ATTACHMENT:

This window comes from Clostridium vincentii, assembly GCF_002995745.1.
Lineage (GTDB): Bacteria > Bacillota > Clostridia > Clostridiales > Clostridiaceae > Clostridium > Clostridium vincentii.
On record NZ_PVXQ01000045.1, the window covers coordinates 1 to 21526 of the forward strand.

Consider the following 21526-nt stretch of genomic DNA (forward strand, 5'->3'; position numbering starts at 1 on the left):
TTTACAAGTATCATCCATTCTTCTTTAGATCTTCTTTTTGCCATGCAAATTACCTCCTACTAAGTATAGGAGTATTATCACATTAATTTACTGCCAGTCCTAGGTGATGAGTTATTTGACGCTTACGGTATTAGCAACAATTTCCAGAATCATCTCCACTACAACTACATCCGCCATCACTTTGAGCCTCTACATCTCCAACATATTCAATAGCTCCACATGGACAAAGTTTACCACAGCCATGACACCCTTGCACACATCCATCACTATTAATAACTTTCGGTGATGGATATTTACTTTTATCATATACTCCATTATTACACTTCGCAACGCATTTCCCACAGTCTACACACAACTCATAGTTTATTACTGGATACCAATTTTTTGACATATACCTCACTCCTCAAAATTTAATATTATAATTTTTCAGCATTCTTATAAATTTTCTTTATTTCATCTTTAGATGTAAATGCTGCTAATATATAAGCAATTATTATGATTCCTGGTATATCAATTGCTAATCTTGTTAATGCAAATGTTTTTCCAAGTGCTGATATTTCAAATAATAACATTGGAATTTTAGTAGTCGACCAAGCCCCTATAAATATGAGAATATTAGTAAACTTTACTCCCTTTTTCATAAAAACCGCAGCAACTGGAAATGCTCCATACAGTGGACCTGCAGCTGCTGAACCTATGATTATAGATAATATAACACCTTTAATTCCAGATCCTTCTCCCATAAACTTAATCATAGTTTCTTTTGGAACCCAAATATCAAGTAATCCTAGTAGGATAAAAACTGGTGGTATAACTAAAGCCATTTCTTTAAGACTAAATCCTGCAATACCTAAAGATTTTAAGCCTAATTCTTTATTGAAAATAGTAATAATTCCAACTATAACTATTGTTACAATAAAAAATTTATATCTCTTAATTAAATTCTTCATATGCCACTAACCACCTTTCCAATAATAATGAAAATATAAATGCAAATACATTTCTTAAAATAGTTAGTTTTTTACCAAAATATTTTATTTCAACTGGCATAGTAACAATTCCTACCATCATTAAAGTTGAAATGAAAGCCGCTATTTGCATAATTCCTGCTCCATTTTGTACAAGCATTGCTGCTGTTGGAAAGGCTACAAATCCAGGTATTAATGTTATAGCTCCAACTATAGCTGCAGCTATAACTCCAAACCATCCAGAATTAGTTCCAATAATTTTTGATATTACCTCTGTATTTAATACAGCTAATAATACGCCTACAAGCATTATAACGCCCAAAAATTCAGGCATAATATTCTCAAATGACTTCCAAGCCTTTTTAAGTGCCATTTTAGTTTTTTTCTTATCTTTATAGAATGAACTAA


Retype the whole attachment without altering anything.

This window comes from Clostridium vincentii, assembly GCF_002995745.1.
Lineage (GTDB): Bacteria > Bacillota > Clostridia > Clostridiales > Clostridiaceae > Clostridium > Clostridium vincentii.
On record NZ_PVXQ01000045.1, the window covers coordinates 1 to 21526 of the forward strand.

Consider the following 21526-nt stretch of genomic DNA (forward strand, 5'->3'; position numbering starts at 1 on the left):
TTTACAAGTATCATCCATTCTTCTTTAGATCTTCTTTTTGCCATGCAAATTACCTCCTACTAAGTATAGGAGTATTATCACATTAATTTACTGCCAGTCCTAGGTGATGAGTTATTTGACGCTTACGGTATTAGCAACAATTTCCAGAATCATCTCCACTACAACTACATCCGCCATCACTTTGAGCCTCTACATCTCCAACATATTCAATAGCTCCACATGGACAAAGTTTACCACAGCCATGACACCCTTGCACACATCCATCACTATTAATAACTTTCGGTGATGGATATTTACTTTTATCATATACTCCATTATTACACTTCGCAACGCATTTCCCACAGTCTACACACAACTCATAGTTTATTACTGGATACCAATTTTTTGACATATACCTCACTCCTCAAAATTTAATATTATAATTTTTCAGCATTCTTATAAATTTTCTTTATTTCATCTTTAGATGTAAATGCTGCTAATATATAAGCAATTATTATGATTCCTGGTATATCAATTGCTAATCTTGTTAATGCAAATGTTTTTCCAAGTGCTGATATTTCAAATAATAACATTGGAATTTTAGTAGTCGACCAAGCCCCTATAAATATGAGAATATTAGTAAACTTTACTCCCTTTTTCATAAAAACCGCAGCAACTGGAAATGCTCCATACAGTGGACCTGCAGCTGCTGAACCTATGATTATAGATAATATAACACCTTTAATTCCAGATCCTTCTCCCATAAACTTAATCATAGTTTCTTTTGGAACCCAAATATCAAGTAATCCTAGTAGGATAAAAACTGGTGGTATAACTAAAGCCATTTCTTTAAGACTAAATCCTGCAATACCTAAAGATTTTAAGCCTAATTCTTTATTGAAAATAGTAATAATTCCAACTATAACTATTGTTACAATAAAAAATTTATATCTCTTAATTAAATTCTTCATATGCCACTAACCACCTTTCCAATAATAATGAAAATATAAATGCAAATACATTTCTTAAAATAGTTAGTTTTTTACCAAAATATTTTATTTCAACTGGCATAGTAACAATTCCTACCATCATTAAAGTTGAAATGAAAGCCGCTATTTGCATAATTCCTGCTCCATTTTGTACAAGCATTGCTGCTGTTGGAAAGGCTACAAATCCAGGTATTAATGTTATAGCTCCAACTATAGCTGCAGCTATAACTCCAAACCATCCAGAATTAGTTCCAATAATTTTTGATATTACCTCTGTATTTAATACAGCTAATAATACGCCTACAAGCATTATAACGCCCAAAAATTCAGGCATAATATTCTCAAATGACTTCCAAGCCTTTTTAAGTGCCATTTTAGTTTTTTTCTTATCTTTATAGAATGAACTAA